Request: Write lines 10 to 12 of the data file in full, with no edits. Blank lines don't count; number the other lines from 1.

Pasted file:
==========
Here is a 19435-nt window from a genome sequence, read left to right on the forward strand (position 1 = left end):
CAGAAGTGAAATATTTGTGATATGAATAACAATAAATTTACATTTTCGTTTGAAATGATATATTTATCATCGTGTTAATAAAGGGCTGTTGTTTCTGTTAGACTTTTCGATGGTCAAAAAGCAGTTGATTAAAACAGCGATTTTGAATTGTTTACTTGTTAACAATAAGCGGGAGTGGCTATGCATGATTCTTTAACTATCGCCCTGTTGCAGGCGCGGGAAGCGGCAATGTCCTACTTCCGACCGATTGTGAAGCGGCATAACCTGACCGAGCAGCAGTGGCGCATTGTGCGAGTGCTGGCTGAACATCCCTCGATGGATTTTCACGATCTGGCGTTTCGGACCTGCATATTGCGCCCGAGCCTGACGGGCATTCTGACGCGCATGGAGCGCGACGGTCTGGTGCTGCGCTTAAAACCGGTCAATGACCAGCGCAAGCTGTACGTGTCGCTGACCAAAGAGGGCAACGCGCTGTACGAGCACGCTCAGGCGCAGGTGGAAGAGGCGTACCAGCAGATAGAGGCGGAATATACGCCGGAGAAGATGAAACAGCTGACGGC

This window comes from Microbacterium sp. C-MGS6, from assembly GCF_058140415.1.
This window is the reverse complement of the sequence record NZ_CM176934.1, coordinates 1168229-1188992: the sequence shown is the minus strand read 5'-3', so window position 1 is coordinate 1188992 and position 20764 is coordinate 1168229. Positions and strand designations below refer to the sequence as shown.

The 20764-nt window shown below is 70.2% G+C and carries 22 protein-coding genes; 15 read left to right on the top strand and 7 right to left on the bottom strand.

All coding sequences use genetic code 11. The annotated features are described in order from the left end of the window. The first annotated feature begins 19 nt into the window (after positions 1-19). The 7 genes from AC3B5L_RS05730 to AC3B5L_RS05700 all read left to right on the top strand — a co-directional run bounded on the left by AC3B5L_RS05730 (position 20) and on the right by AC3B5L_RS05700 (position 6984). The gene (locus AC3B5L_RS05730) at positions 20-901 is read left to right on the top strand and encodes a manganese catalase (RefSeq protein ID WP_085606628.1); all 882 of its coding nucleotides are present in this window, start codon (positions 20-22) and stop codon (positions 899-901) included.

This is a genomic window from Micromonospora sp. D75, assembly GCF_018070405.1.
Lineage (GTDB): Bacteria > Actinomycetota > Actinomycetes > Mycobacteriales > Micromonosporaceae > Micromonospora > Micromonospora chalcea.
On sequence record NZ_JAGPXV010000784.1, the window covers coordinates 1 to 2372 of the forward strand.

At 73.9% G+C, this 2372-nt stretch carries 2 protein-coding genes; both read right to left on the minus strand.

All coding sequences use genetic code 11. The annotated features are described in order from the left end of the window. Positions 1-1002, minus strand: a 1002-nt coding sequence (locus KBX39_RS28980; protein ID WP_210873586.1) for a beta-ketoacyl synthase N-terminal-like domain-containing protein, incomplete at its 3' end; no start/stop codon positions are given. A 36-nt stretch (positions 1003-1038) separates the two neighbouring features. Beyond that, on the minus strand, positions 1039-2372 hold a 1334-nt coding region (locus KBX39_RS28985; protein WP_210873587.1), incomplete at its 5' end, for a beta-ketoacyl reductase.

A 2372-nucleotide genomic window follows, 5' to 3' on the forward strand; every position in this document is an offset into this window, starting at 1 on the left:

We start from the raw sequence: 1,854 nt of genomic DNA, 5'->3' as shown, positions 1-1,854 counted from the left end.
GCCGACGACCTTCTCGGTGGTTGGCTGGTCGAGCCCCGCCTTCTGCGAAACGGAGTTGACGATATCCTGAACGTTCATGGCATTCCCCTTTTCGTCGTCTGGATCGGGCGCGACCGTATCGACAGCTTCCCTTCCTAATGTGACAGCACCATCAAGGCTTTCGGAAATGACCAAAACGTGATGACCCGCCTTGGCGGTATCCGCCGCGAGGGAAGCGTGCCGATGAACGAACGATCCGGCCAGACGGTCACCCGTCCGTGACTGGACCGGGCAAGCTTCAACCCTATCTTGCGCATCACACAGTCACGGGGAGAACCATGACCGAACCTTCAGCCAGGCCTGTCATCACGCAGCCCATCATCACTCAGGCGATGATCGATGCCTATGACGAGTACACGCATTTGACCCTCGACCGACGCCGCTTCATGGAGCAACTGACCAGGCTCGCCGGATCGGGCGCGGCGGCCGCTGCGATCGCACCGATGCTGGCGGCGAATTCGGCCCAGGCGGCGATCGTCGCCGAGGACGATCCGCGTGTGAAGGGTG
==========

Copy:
At 73.9% G+C, this 2372-nt stretch carries 2 protein-coding genes; both read right to left on the minus strand.

All coding sequences use genetic code 11. The annotated features are described in order from the left end of the window. Positions 1-1002, minus strand: a 1002-nt coding sequence (locus KBX39_RS28980; protein ID WP_210873586.1) for a beta-ketoacyl synthase N-terminal-like domain-containing protein, incomplete at its 3' end; no start/stop codon positions are given. A 36-nt stretch (positions 1003-1038) separates the two neighbouring features. Beyond that, on the minus strand, positions 1039-2372 hold a 1334-nt coding region (locus KBX39_RS28985; protein WP_210873587.1), incomplete at its 5' end, for a beta-ketoacyl reductase.

A 2372-nucleotide genomic window follows, 5' to 3' on the forward strand; every position in this document is an offset into this window, starting at 1 on the left: